As Steve Bannon Takes A Step Closer To Jail, Trump Embraces The Jan. 6 Capitol Assault

Trump claims the election he lost by 7 million votes was the "insurrection," while the violent attack he incited was merely a "protest."

WASHINGTON ― As his former White House chief strategist took one step closer to jail with a House vote Thursday holding him in criminal contempt for defying a subpoena to appear before the select committee investigating the U.S. Capitol riot, former President Donald Trump embraced that Jan. 6 attack even more closely.

“The insurrection took place on November 3, Election Day. January 6 was the Protest!” Trump said in an emailed statement released by his fundraising group, just above a “Donate to save America” link.

A U.S. Capitol Police officer died just hours after being beaten by Trump’s mob. Four others took their own lives in the days and weeks to follow, while 140 law enforcement officers were injured in the melee.

Trump’s new statement quickly found its way into floor debate on the resolution to hold Steve Bannon in criminal contempt of Congress for refusing to provide documents and testimony to the Jan. 6 panel.

“No, Mr. Trump. I’m sorry. That’s what we call an election in America,” said Rep. Jamie Raskin (D-Md.). “We know an insurrection when we see one, because we lived through one.”

And Liz Cheney (R-Wyo.), the committee’s vice chair, pointed out that Trump, who spent hours watching the violence unfold on television from the White House until he finally issued a statement telling his followers to go home, was now openly supporting what they did.

“Today, Madame Speaker, the former president suggested that the violence was justified,” she said, urging her Republican colleagues to take what Trump did seriously. “There’s a moment when politics must stop if we want to protect and defend our institutions. A violent assault on the Capitol to stop a constitutional process of counting electoral votes is that moment.”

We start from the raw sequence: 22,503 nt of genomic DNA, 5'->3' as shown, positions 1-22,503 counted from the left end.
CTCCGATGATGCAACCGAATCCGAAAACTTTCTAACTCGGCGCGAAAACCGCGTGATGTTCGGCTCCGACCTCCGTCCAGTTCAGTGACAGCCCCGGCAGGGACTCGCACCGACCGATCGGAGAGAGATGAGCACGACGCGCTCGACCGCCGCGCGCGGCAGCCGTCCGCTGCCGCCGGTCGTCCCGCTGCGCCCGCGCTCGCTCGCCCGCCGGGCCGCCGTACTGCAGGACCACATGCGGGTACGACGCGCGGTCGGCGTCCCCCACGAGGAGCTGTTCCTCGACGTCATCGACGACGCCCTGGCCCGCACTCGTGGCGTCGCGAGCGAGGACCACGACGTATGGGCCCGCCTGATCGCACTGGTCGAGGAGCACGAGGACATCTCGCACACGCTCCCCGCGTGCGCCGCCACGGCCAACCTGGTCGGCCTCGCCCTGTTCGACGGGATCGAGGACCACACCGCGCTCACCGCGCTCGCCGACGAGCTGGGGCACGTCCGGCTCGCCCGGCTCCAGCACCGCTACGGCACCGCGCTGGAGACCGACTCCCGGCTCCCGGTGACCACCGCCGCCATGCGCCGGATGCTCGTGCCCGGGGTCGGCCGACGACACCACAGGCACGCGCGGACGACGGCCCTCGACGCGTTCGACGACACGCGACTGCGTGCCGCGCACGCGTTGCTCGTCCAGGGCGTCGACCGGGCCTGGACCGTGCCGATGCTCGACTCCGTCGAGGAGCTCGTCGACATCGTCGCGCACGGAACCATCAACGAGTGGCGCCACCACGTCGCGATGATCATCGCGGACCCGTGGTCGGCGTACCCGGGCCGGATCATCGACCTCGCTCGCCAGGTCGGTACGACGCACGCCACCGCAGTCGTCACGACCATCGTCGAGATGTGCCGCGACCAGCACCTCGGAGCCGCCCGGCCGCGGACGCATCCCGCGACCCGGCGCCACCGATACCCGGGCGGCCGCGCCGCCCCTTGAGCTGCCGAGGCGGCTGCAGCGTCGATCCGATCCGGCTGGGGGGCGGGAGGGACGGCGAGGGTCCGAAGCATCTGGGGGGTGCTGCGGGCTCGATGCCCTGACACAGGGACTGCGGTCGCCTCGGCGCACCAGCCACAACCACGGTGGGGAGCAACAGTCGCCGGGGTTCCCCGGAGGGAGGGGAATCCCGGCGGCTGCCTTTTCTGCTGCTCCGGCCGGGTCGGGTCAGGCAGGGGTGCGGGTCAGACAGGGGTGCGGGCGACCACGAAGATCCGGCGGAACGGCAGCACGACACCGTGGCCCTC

Rep. Liz Cheney (R-Wyo.) as she prepares to vote Tuesday on a report recommending the U.S. House cite Steve Bannon for criminal contempt of Congress.
Rep. Liz Cheney (R-Wyo.) as she prepares to vote Tuesday on a report recommending the U.S. House cite Steve Bannon for criminal contempt of Congress.
Elizabeth Frantz/Reuters

In the end, though, only seven other Republicans voted with her and Illinois’s Adam Kinzinger, the two GOP members of the select committee. All the others voted with House Republican leaders, who are backing Trump’s efforts to thwart the congressional investigation.

Neither Trump’s office nor Bannon responded to HuffPost requests for comment.

Bannon had spent the weeks prior to Jan. 6 spreading Trump’s lies that the Nov. 3 election had been “stolen,” and on his Jan. 5 radio show, he promised his listeners that “all hell is going to break loose tomorrow.”

The House resolution directs the Department of Justice to present Bannon’s refusal to comply with the subpoena to a grand jury. If he is charged and convicted, he could spend as long as a year in jail.

Trump became the first president in 232 years of U.S. elections to refuse to turn over power peacefully to his successor.

He spent weeks attacking the legitimacy of the Nov. 3 contest he lost, starting his lies in the predawn hours of Nov. 4 that he had really won in a “landslide” and that his victory was being “stolen” from him. Those falsehoods continued through a long string of failed lawsuits challenging the results in a handful of states.

Trump and some of his advisers even discussed using the U.S. military by invoking the Insurrection Act or declaring martial law to retain power despite having lost the election, including by seizing voting machines and ordering “re-votes” in states narrowly won by President Joe Biden.

But military leaders had earlier made it clear they would not involve themselves in the political process, so after the Electoral College finally voted on Dec. 14, making Biden’s win official, Trump instead turned to a last-ditch scheme to pressure his own vice president to cancel the ballots of millions of voters in several states Biden had won and declaring Trump the winner during the pro forma congressional certification of the election results on Jan. 6.

Trump asked his followers to come to Washington that day and then told the tens of thousands who showed up to march on the Capitol to intimidate Vice President Mike Pence into doing what Trump wanted.

The mob of supporters he incited attempted to do just that by storming the building. They even chanted “Hang Mike Pence” after Pence refused to comply with Trump’s demands.

After the House impeached Trump for inciting the attack, all but seven Senate Republicans, led by Kentucky’s Mitch McConnell, chose not to convict him, thereby letting Trump continue his political career even as faces several investigations into his postelection actions.